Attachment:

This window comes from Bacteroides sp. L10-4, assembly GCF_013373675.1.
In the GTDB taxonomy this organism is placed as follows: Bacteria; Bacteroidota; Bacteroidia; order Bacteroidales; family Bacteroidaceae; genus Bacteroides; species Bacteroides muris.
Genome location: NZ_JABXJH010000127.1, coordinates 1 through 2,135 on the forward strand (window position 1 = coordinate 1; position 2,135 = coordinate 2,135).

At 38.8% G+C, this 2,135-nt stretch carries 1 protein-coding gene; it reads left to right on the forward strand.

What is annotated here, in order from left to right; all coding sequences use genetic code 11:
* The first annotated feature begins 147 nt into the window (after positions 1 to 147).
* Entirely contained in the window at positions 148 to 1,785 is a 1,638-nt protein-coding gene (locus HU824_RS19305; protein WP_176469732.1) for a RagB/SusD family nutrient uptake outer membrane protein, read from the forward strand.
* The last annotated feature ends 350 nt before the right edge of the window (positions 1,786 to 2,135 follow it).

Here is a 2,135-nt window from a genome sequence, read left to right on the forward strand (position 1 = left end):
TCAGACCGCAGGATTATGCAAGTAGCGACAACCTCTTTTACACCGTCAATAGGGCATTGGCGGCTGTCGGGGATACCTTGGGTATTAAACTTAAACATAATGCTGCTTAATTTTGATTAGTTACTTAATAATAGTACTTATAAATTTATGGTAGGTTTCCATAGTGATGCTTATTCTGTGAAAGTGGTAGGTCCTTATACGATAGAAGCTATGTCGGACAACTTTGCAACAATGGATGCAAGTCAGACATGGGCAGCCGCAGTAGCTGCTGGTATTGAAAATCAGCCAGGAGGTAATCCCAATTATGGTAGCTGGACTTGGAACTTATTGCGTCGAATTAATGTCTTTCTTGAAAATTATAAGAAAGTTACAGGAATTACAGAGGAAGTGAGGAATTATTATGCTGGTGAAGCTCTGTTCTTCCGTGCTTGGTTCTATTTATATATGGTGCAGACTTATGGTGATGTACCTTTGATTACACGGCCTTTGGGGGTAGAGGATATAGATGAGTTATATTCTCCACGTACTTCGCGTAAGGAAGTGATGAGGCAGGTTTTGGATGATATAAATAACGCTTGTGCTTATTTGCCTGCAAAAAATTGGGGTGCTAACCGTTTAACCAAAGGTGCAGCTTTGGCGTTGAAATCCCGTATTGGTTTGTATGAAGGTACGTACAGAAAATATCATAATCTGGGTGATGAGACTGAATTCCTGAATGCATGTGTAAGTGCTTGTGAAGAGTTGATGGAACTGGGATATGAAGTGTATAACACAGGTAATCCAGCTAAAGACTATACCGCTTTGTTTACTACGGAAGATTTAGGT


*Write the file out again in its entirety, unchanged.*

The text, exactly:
This window comes from Bacteroides sp. L10-4, assembly GCF_013373675.1.
In the GTDB taxonomy this organism is placed as follows: Bacteria; Bacteroidota; Bacteroidia; order Bacteroidales; family Bacteroidaceae; genus Bacteroides; species Bacteroides muris.
Genome location: NZ_JABXJH010000127.1, coordinates 1 through 2,135 on the forward strand (window position 1 = coordinate 1; position 2,135 = coordinate 2,135).

At 38.8% G+C, this 2,135-nt stretch carries 1 protein-coding gene; it reads left to right on the forward strand.

What is annotated here, in order from left to right; all coding sequences use genetic code 11:
* The first annotated feature begins 147 nt into the window (after positions 1 to 147).
* Entirely contained in the window at positions 148 to 1,785 is a 1,638-nt protein-coding gene (locus HU824_RS19305; protein WP_176469732.1) for a RagB/SusD family nutrient uptake outer membrane protein, read from the forward strand.
* The last annotated feature ends 350 nt before the right edge of the window (positions 1,786 to 2,135 follow it).

Here is a 2,135-nt window from a genome sequence, read left to right on the forward strand (position 1 = left end):
TCAGACCGCAGGATTATGCAAGTAGCGACAACCTCTTTTACACCGTCAATAGGGCATTGGCGGCTGTCGGGGATACCTTGGGTATTAAACTTAAACATAATGCTGCTTAATTTTGATTAGTTACTTAATAATAGTACTTATAAATTTATGGTAGGTTTCCATAGTGATGCTTATTCTGTGAAAGTGGTAGGTCCTTATACGATAGAAGCTATGTCGGACAACTTTGCAACAATGGATGCAAGTCAGACATGGGCAGCCGCAGTAGCTGCTGGTATTGAAAATCAGCCAGGAGGTAATCCCAATTATGGTAGCTGGACTTGGAACTTATTGCGTCGAATTAATGTCTTTCTTGAAAATTATAAGAAAGTTACAGGAATTACAGAGGAAGTGAGGAATTATTATGCTGGTGAAGCTCTGTTCTTCCGTGCTTGGTTCTATTTATATATGGTGCAGACTTATGGTGATGTACCTTTGATTACACGGCCTTTGGGGGTAGAGGATATAGATGAGTTATATTCTCCACGTACTTCGCGTAAGGAAGTGATGAGGCAGGTTTTGGATGATATAAATAACGCTTGTGCTTATTTGCCTGCAAAAAATTGGGGTGCTAACCGTTTAACCAAAGGTGCAGCTTTGGCGTTGAAATCCCGTATTGGTTTGTATGAAGGTACGTACAGAAAATATCATAATCTGGGTGATGAGACTGAATTCCTGAATGCATGTGTAAGTGCTTGTGAAGAGTTGATGGAACTGGGATATGAAGTGTATAACACAGGTAATCCAGCTAAAGACTATACCGCTTTGTTTACTACGGAAGATTTAGGT